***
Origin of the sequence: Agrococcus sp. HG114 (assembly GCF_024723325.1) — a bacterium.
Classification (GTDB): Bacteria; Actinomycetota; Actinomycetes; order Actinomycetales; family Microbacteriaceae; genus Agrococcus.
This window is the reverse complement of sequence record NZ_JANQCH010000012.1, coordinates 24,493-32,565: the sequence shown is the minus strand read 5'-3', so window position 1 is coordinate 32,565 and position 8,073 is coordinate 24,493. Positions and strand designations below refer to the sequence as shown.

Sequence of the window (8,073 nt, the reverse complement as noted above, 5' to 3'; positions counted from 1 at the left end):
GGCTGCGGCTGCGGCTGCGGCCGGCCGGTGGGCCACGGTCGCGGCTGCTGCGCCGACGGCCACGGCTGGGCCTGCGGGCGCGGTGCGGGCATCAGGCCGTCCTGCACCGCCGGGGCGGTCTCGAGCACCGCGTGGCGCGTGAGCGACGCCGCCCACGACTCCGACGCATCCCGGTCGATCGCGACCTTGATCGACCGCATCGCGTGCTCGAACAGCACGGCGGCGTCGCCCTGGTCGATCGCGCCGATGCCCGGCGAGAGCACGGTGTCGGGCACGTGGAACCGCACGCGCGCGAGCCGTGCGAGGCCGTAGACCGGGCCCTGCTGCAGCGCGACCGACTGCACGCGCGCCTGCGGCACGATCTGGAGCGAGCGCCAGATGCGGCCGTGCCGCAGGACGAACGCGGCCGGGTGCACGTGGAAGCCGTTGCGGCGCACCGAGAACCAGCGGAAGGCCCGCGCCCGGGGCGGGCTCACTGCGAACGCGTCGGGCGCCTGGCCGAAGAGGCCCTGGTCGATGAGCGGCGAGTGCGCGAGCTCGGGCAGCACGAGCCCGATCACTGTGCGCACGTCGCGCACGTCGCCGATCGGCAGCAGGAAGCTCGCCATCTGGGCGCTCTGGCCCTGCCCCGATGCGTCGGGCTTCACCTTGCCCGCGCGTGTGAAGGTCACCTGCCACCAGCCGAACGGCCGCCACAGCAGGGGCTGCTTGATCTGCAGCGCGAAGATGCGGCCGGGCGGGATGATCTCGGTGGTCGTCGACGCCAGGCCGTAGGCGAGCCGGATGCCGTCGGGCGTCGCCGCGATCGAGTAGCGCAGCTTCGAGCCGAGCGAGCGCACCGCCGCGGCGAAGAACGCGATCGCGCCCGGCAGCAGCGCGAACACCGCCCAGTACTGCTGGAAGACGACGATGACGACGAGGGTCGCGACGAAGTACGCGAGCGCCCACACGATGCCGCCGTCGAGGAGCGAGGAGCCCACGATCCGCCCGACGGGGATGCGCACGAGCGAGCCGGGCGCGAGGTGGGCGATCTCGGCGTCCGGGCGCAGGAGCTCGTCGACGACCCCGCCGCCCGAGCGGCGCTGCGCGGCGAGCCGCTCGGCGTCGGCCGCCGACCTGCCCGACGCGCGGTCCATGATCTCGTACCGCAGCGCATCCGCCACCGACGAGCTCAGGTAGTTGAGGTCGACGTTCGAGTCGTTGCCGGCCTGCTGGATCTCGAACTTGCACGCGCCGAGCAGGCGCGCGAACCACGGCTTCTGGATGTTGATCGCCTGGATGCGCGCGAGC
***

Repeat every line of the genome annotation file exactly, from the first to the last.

Origin of the sequence: Agrococcus sp. HG114 (assembly GCF_024723325.1) — a bacterium.
Classification (GTDB): Bacteria; Actinomycetota; Actinomycetes; order Actinomycetales; family Microbacteriaceae; genus Agrococcus.
This window is the reverse complement of sequence record NZ_JANQCH010000012.1, coordinates 24,493-32,565: the sequence shown is the minus strand read 5'-3', so window position 1 is coordinate 32,565 and position 8,073 is coordinate 24,493. Positions and strand designations below refer to the sequence as shown.

Sequence of the window (8,073 nt, the reverse complement as noted above, 5' to 3'; positions counted from 1 at the left end):
GGCTGCGGCTGCGGCTGCGGCCGGCCGGTGGGCCACGGTCGCGGCTGCTGCGCCGACGGCCACGGCTGGGCCTGCGGGCGCGGTGCGGGCATCAGGCCGTCCTGCACCGCCGGGGCGGTCTCGAGCACCGCGTGGCGCGTGAGCGACGCCGCCCACGACTCCGACGCATCCCGGTCGATCGCGACCTTGATCGACCGCATCGCGTGCTCGAACAGCACGGCGGCGTCGCCCTGGTCGATCGCGCCGATGCCCGGCGAGAGCACGGTGTCGGGCACGTGGAACCGCACGCGCGCGAGCCGTGCGAGGCCGTAGACCGGGCCCTGCTGCAGCGCGACCGACTGCACGCGCGCCTGCGGCACGATCTGGAGCGAGCGCCAGATGCGGCCGTGCCGCAGGACGAACGCGGCCGGGTGCACGTGGAAGCCGTTGCGGCGCACCGAGAACCAGCGGAAGGCCCGCGCCCGGGGCGGGCTCACTGCGAACGCGTCGGGCGCCTGGCCGAAGAGGCCCTGGTCGATGAGCGGCGAGTGCGCGAGCTCGGGCAGCACGAGCCCGATCACTGTGCGCACGTCGCGCACGTCGCCGATCGGCAGCAGGAAGCTCGCCATCTGGGCGCTCTGGCCCTGCCCCGATGCGTCGGGCTTCACCTTGCCCGCGCGTGTGAAGGTCACCTGCCACCAGCCGAACGGCCGCCACAGCAGGGGCTGCTTGATCTGCAGCGCGAAGATGCGGCCGGGCGGGATGATCTCGGTGGTCGTCGACGCCAGGCCGTAGGCGAGCCGGATGCCGTCGGGCGTCGCCGCGATCGAGTAGCGCAGCTTCGAGCCGAGCGAGCGCACCGCCGCGGCGAAGAACGCGATCGCGCCCGGCAGCAGCGCGAACACCGCCCAGTACTGCTGGAAGACGACGATGACGACGAGGGTCGCGACGAAGTACGCGAGCGCCCACACGATGCCGCCGTCGAGGAGCGAGGAGCCCACGATCCGCCCGACGGGGATGCGCACGAGCGAGCCGGGCGCGAGGTGGGCGATCTCGGCGTCCGGGCGCAGGAGCTCGTCGACGACCCCGCCGCCCGAGCGGCGCTGCGCGGCGAGCCGCTCGGCGTCGGCCGCCGACCTGCCCGACGCGCGGTCCATGATCTCGTACCGCAGCGCATCCGCCACCGACGAGCTCAGGTAGTTGAGGTCGACGTTCGAGTCGTTGCCGGCCTGCTGGATCTCGAACTTGCACGCGCCGAGCAGGCGCGCGAACCACGGCTTCTGGATGTTGATCGCCTGGATGCGCGCGAGC